By now you've heard us reference the Rule of Three so often it's become a drinking game (which we'll suspend for the duration of this essay because we love you and your livers), but for those of you who don't hail from our particular sub-sector of geekdom you might not be familiar with it. Or you might, but not in that phrasing. What we mean by "Rule of Three" is simply this: a design flaw/feature of human brains is to see patterns in things, and many of those patterns are numerical. Significant numbers feature heavily in fiction, whether written or oral tradition or visual; indeed, they can feature heavily in real life when people seek out meaning in the numbers or numbers of things in their lives. For the purposes of storytelling, though, the significant numbers are generally limited to seven, five, four, and three. And for the purposes of today's essay, we'll be dealing with the number three.
The Rule of Three is one of the simplest storytelling devices: repetition in threes to emphasize the importance of a thing, group, or concept. It appears in many cultures (most of them western European, but not all), religions, and bodies of work. For religious forms you have the Holy Trinity, the Maiden Mother and Crone, three Wise Men/Kings, three Marys at the crucifixion, three pilgrimage holidays (Pesach, Shavuot, Sukkot), Abraham Isaac and Jacob. For popular fiction you have the Three Musketeers, Han Luke and Leia, Larry Moe and Curly, the Billy Goats Gruff, the three witches in Macbeth. On and on you can find this in works both serious and less so, such as Monty Python and the Holy Grail ("Three shall be the number of the counting, and the number of the counting shall be three!"). Terry Gilliam was an accomplished Arthurian scholar, he knew what he was talking about! Well, most of the time. Even in psychology and philosophy you have the Freudian concepts of the Id, Ego, and Superego, as well as the Kant or Hegelian or whoever first devised it (there's some argument about that) dialectic: thesis, antithesis, synthesis. I'll go into more on that later. We have the saying that once is chance, twice is coincidence, but three times is enemy action or conspiracy or whatever you want to call it. Even that, there, you see what I did in that last sentence? Three things make a pattern.
Which is the core of it, really. For the human mind, in most cases, three is the minimum repetition necessary to make a pattern. This technique likely goes back to the days when stories were chiefly oral tradition, saying a thing three times or using a structure three times was the easiest way to both get the message across and teach the next generation. Nowadays, we use it to point the reader or viewer in the direction we want them to look. Or to lay a false trail while using it in subtler ways to indicate the correct narrative arc.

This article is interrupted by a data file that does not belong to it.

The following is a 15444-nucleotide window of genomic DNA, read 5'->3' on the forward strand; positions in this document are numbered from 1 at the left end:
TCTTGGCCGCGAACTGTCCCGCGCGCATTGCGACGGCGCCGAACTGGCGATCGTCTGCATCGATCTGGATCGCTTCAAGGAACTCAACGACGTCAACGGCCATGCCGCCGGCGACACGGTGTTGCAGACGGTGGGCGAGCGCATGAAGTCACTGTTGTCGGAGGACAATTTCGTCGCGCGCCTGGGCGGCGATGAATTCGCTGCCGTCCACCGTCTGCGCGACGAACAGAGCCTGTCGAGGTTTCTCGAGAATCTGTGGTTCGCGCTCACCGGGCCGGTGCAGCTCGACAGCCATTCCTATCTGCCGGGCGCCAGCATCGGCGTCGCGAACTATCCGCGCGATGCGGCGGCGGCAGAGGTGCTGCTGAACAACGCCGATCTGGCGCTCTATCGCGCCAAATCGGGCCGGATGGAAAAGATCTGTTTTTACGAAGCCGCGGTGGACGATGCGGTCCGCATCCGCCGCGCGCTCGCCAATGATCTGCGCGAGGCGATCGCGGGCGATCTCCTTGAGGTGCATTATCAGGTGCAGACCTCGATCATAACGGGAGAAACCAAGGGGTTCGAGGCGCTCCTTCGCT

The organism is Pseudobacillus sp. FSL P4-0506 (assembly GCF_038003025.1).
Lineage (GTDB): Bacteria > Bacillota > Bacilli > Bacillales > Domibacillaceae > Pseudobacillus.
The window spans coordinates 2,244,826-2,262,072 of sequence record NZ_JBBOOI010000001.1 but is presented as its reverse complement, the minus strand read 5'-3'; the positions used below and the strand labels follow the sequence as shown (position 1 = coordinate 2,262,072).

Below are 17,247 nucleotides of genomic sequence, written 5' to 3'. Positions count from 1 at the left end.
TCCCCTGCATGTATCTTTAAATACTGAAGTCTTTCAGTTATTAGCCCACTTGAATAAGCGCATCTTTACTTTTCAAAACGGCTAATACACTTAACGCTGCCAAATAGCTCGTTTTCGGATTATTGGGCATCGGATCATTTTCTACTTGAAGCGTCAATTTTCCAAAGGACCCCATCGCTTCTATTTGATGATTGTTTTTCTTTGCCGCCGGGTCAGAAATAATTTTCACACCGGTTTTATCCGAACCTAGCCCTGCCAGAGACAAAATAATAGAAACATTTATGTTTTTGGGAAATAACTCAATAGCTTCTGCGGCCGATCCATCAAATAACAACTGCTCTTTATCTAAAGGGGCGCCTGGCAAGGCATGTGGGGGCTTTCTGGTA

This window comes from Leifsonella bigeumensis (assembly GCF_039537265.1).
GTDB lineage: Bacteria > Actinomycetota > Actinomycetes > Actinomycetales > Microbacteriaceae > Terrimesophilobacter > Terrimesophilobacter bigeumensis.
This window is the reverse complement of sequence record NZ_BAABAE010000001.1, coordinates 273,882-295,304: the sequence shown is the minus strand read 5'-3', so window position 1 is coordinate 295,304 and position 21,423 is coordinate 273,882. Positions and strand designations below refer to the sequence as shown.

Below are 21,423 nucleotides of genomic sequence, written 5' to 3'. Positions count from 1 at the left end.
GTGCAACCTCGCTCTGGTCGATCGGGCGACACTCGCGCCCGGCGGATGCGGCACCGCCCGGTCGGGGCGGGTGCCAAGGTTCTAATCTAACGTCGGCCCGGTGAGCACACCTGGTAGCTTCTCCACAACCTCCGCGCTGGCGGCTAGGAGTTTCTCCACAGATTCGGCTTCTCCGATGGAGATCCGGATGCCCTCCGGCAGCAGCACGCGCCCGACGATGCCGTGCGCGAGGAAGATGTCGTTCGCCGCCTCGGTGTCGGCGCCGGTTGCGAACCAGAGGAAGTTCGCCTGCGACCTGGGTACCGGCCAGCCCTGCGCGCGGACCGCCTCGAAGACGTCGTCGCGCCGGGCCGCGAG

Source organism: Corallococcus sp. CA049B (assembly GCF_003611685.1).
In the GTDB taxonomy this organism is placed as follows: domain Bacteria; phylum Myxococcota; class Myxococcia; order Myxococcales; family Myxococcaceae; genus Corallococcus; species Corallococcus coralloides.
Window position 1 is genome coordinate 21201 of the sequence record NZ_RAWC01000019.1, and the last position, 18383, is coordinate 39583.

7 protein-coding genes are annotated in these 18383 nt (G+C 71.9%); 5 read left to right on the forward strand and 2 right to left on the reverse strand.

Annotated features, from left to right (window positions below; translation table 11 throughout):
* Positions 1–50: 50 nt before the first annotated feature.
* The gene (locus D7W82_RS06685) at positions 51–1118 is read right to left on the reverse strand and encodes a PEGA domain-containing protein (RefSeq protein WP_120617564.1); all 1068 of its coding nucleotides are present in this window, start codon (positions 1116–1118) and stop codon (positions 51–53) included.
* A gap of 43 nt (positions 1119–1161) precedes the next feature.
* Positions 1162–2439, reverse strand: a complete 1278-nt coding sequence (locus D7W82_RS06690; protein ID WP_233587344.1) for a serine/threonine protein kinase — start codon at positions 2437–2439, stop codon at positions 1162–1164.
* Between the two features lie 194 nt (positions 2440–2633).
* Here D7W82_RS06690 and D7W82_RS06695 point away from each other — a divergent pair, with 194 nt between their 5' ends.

We'll start with three things in Grimm, because, um, why not. Right away you have several overall threes, most of them in the form of three-man-bands. You can arrange them as Wu-Hank-Nick at the precinct or Nick-Monroe-Rosalee for non-precinct Wesen-based business. You could even arrange them, now that Hank is in on the Masquerade, as Nick-Hank-Monroe. On the antagonist's position you had Renard-Adalind-Catherine for a little while, though that seems to be shifting and time will tell if we have another big bad Triumvirate. You have the power-playing trio of Lauffeuer, Verrat, and Grimms, with Royals apparently taking sides on all sides. (Or is that Lauffeuer, Royals, and Grimms, with the Verrat actually working for the Royals? Time may tell, or it may not.) You have the triple set of roles Nick is trying to balance between being a Grimm, being a cop, and being a good boyfriend. And last but sadly not least you have the menage a trois that's building between Nick, Juliette, and Renard. We wish you didn't, but there it is.
Rule of Three pops up in other ways, too, especially in the story telling. Recently La Llorona took three children, and if you want to get down to the small details in the very beginning of the episode the father noticed her leading his son away on the third time he surfaced. There are three bad wolves and three somewhat naughty bears (notably in this instance we're led to believe it's father-mother-son, when in actuality it's mother-son-son's friend), and three drug dealers. There are three boys in the plot to scare (who ultimately end up killing) the school music teacher, one to be the obnoxious leader, one to back him up, and one to panic and cause the other two to yell at him. Three Coins in a Fuchsbau. Three kidnap victims in Last Grimm Standing. Three victims of Ryan the Intern's mad Grimming spree, though thankfully not three bodies on the ground because we love Bud the Eisbieber. Come to think of it, Bud's commonly seen with two Eisbieber friends, I wonder why? No, really, I could go on and on and on. Because this is a show based on fairy tales and myths, I expect there to be even more significant threes. Such as the three sisters in that Cinderella episode that never happened I have no idea what you're talking about.
In some cases, even, we see that three reduced to two goes slightly awry. Witness the example of the Damonfeuer, who have been deprived of their third (the mother) and are as a result just a little bit off the rails. Angelina, never the most stable to begin with, enters a downward spiral at the loss of her two brothers. While Nick is able to continue on pretty much as before with his two triumvirates supporting him, Kelly's loss of her husband and son seems to have driven her similarly and homicidally sideways of center. Whatever stability the structure of three people gives, taking away even one of those seems to send the remaining person or people into a destructive tailspin.